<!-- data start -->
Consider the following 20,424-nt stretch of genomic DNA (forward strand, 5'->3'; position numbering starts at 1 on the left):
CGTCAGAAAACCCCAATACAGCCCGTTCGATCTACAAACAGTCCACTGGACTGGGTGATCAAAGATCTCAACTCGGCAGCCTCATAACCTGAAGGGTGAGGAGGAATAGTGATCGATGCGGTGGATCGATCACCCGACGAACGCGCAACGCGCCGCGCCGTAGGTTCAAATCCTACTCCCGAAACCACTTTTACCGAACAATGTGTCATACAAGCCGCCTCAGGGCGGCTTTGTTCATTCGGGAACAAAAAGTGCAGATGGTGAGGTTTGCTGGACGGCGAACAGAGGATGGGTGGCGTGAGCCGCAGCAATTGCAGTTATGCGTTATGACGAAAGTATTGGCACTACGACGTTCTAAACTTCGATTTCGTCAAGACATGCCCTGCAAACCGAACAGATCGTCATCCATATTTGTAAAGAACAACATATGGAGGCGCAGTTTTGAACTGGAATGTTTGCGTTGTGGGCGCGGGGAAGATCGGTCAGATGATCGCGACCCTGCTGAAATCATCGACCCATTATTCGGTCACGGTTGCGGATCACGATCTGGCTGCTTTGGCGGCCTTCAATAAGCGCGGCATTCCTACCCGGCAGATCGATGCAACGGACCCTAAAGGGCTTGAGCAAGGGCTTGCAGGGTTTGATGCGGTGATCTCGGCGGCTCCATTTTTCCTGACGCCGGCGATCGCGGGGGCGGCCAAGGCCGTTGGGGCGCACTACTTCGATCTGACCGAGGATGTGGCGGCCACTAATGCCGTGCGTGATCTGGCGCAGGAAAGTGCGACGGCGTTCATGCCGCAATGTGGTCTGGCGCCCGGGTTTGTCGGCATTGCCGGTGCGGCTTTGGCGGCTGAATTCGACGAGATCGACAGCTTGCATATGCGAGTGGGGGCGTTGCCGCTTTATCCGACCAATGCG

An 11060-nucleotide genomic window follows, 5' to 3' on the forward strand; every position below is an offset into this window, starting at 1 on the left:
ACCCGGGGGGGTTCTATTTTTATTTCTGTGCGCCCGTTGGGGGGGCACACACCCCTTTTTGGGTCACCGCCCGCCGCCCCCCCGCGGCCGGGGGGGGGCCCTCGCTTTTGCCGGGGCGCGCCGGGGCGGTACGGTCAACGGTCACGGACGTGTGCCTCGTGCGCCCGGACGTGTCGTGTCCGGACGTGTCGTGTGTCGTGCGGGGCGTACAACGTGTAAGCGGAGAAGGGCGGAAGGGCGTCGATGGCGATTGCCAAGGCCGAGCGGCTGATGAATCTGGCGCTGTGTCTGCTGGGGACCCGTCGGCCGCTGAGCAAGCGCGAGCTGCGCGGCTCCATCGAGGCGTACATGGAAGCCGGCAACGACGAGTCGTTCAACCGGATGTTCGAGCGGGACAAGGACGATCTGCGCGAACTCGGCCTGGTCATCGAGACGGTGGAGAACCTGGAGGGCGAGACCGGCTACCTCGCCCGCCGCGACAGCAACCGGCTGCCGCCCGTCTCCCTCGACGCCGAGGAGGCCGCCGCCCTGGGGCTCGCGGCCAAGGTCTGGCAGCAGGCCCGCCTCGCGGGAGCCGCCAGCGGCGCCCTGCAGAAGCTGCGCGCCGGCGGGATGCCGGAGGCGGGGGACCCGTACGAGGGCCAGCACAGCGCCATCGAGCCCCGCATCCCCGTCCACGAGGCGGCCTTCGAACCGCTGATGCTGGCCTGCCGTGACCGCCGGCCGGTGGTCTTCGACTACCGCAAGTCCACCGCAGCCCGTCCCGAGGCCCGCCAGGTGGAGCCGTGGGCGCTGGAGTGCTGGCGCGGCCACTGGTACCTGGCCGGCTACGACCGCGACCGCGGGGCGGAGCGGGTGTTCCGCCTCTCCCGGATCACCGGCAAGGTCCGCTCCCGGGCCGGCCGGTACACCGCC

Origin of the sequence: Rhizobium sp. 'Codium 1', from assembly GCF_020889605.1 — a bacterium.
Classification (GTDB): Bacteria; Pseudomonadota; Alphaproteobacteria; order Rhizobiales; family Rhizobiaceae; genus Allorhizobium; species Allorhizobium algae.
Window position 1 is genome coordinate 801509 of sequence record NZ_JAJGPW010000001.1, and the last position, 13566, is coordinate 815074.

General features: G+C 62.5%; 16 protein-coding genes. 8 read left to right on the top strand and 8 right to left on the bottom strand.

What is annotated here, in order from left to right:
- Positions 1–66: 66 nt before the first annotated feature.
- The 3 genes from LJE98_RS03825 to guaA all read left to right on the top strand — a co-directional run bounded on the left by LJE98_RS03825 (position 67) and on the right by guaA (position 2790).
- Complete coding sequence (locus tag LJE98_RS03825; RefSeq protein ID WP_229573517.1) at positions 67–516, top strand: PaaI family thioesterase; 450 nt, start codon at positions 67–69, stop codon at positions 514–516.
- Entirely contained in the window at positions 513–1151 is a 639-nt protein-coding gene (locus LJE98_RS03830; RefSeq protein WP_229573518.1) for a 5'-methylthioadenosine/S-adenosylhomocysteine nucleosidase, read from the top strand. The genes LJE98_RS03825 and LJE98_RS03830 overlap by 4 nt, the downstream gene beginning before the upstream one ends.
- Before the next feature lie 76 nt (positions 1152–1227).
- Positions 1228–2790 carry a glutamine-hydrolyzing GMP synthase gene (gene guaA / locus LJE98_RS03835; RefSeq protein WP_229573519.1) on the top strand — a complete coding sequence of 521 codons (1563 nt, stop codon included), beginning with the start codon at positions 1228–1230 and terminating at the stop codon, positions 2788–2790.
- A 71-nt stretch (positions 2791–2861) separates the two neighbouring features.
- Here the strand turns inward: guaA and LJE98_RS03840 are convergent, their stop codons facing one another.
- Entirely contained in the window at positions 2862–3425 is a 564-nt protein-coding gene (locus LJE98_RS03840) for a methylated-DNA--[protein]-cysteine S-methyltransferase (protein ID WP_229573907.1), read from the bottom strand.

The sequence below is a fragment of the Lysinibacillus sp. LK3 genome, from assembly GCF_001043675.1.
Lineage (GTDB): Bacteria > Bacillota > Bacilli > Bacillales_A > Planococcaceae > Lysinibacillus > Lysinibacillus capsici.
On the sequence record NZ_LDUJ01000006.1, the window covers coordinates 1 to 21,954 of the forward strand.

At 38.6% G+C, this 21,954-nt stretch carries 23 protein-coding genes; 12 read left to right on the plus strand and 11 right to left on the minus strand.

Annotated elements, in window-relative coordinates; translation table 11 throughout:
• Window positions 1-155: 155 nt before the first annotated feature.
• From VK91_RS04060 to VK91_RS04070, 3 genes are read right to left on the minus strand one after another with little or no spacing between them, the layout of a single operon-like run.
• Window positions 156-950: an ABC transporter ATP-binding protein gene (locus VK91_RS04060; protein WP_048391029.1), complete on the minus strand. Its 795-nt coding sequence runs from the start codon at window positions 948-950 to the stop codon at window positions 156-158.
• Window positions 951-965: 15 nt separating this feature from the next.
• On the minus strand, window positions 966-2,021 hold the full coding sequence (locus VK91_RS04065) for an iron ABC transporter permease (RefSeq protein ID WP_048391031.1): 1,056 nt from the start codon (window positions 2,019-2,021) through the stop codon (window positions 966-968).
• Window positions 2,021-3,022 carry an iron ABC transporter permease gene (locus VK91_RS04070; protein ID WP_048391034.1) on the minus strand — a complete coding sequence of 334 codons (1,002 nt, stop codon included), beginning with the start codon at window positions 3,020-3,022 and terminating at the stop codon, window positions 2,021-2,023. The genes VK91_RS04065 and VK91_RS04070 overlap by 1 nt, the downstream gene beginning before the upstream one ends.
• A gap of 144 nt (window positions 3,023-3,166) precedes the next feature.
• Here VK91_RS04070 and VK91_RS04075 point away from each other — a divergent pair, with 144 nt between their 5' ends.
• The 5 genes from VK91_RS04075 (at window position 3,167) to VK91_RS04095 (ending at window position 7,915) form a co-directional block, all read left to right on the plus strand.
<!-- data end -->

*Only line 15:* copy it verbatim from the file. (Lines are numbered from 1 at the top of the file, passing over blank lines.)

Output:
- Positions 1228–2790 carry a glutamine-hydrolyzing GMP synthase gene (gene guaA / locus LJE98_RS03835; RefSeq protein WP_229573519.1) on the top strand — a complete coding sequence of 521 codons (1563 nt, stop codon included), beginning with the start codon at positions 1228–1230 and terminating at the stop codon, positions 2788–2790.